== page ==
Writer: Jane Moorman, 505-249-0527, firstname.lastname@example.org
LOS LUNAS – Wildlife, including many species of rodents, can be responsible for a wide range of damage, both indoors and outdoors. From pantries to flower beds and agriculture fields, managing these critters presents a real challenge.
New Mexico State University’s Cooperative Extension Service in Valencia County is presenting a workshop on Wednesday, April 12, in Los Lunas and Thursday, April 13, in Isleta Pueblo to provide integrated wildlife damage management techniques for those who are battling the rodents in their home, landscape or farm environments.
The free workshop will be from 9 to 11 a.m. at NMSU’s Agricultural Science Center in Los Lunas, 1036 Miller Road, on Wednesday, and at the Isleta Pueblo Recreation Center, Tribal Road 40, on Thursday.
Attendees should RSVP by Monday, April 10, at 505-565-3002. The program is part of NMSU’s College of Agricultural, Consumer and Environmental Sciences.
“People have requested information on how to manage wildlife that is damaging their property, so we scheduled this workshop with NMSU’s wildlife specialist,” said Newt McCarty, Extension agricultural agent in Valencia County. “He will talk about and demonstrate various techniques of habitat and population management regarding a variety of species.”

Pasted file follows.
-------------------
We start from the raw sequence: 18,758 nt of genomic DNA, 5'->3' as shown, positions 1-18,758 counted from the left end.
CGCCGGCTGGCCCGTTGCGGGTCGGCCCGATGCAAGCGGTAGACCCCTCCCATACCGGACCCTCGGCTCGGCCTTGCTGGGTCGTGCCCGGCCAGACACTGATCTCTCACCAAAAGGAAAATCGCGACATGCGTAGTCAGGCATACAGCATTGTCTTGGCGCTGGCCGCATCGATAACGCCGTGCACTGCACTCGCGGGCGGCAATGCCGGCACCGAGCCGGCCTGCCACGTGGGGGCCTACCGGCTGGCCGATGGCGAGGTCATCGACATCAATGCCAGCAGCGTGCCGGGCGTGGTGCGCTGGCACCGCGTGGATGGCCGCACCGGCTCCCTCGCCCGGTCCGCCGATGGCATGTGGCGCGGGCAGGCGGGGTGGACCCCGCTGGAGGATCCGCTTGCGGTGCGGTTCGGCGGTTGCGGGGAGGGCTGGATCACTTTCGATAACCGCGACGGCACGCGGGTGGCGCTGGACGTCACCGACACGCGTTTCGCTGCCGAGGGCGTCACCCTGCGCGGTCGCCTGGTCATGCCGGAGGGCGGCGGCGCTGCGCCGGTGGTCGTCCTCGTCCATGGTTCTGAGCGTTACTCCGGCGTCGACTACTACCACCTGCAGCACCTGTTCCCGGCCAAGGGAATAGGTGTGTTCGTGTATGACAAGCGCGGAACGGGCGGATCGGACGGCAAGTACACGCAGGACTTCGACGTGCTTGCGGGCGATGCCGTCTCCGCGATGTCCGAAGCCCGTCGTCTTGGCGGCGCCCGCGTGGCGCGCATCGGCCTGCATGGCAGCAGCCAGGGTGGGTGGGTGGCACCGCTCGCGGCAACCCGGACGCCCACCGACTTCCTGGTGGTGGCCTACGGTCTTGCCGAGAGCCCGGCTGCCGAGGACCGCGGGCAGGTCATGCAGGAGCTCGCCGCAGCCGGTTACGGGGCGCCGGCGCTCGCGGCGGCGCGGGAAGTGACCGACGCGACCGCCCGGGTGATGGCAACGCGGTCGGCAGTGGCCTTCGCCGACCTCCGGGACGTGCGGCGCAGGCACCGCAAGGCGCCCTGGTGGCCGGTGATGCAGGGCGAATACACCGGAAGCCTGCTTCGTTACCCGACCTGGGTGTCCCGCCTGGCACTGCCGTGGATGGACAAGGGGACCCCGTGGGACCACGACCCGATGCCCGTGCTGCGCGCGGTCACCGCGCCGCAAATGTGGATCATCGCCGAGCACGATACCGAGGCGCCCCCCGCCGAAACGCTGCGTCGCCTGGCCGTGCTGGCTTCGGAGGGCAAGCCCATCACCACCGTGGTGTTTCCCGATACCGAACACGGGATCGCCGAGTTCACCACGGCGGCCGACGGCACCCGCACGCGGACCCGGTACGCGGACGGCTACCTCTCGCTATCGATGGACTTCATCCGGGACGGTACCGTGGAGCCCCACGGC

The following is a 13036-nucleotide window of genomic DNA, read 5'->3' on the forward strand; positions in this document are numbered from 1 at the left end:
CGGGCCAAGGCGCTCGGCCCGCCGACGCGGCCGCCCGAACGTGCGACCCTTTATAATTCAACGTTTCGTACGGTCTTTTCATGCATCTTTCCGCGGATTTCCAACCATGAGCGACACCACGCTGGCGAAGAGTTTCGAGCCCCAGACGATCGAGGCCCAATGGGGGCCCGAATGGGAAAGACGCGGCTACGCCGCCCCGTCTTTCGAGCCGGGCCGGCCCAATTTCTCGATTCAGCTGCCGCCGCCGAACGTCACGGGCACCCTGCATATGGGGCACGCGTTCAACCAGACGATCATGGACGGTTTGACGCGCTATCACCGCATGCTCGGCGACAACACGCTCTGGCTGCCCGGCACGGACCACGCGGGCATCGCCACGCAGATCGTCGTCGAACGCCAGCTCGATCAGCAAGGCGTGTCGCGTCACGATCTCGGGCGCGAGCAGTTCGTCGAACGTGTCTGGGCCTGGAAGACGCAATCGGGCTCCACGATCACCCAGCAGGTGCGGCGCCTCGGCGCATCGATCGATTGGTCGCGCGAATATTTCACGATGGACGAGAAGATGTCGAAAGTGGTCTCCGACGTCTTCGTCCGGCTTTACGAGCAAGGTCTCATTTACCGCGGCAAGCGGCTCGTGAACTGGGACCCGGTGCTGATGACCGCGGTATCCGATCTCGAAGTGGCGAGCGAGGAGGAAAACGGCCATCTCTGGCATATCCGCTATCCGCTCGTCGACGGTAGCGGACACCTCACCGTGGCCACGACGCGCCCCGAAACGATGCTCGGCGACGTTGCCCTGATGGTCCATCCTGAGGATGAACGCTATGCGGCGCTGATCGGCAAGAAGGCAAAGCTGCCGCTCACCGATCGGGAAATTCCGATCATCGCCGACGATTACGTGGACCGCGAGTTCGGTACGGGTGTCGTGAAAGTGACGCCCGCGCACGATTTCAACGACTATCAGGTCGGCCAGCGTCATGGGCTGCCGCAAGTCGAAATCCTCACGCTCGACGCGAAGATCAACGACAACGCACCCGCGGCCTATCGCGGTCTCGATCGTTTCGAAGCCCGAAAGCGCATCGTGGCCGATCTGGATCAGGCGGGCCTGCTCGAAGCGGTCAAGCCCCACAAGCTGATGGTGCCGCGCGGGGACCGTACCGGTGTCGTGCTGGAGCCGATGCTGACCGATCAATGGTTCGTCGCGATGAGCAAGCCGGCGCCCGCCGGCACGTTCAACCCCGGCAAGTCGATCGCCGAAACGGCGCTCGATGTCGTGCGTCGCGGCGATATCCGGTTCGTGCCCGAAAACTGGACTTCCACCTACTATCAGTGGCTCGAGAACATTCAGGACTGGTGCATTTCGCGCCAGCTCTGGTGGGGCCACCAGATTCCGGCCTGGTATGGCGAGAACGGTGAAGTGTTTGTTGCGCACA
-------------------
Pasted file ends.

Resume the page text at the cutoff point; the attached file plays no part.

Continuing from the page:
This management approach focuses on preventing or reducing negative consequences of human-wildlife interactions,” said Sam Smallidge, NMSU Extension wildlife specialist. “Damage caused by burrowing rodents such as pocket gophers and prairie dogs is an ongoing process best addressed by improved knowledge of the species and integrating techniques to manage damage.”
Integrated wildlife damage management has two primary strategies – manipulate habitat and/or population. Manipulating habitat is to remove one of the animal’s needs, which are food, water and shelter. By doing so, a person can influence the animal’s behavior.
“Integrated wildlife damage management focuses on preventing or reducing negative consequences of human-wildlife interactions,” Smallidge said. “You let the circumstances determine the level of effort you apply to solving the problem.”
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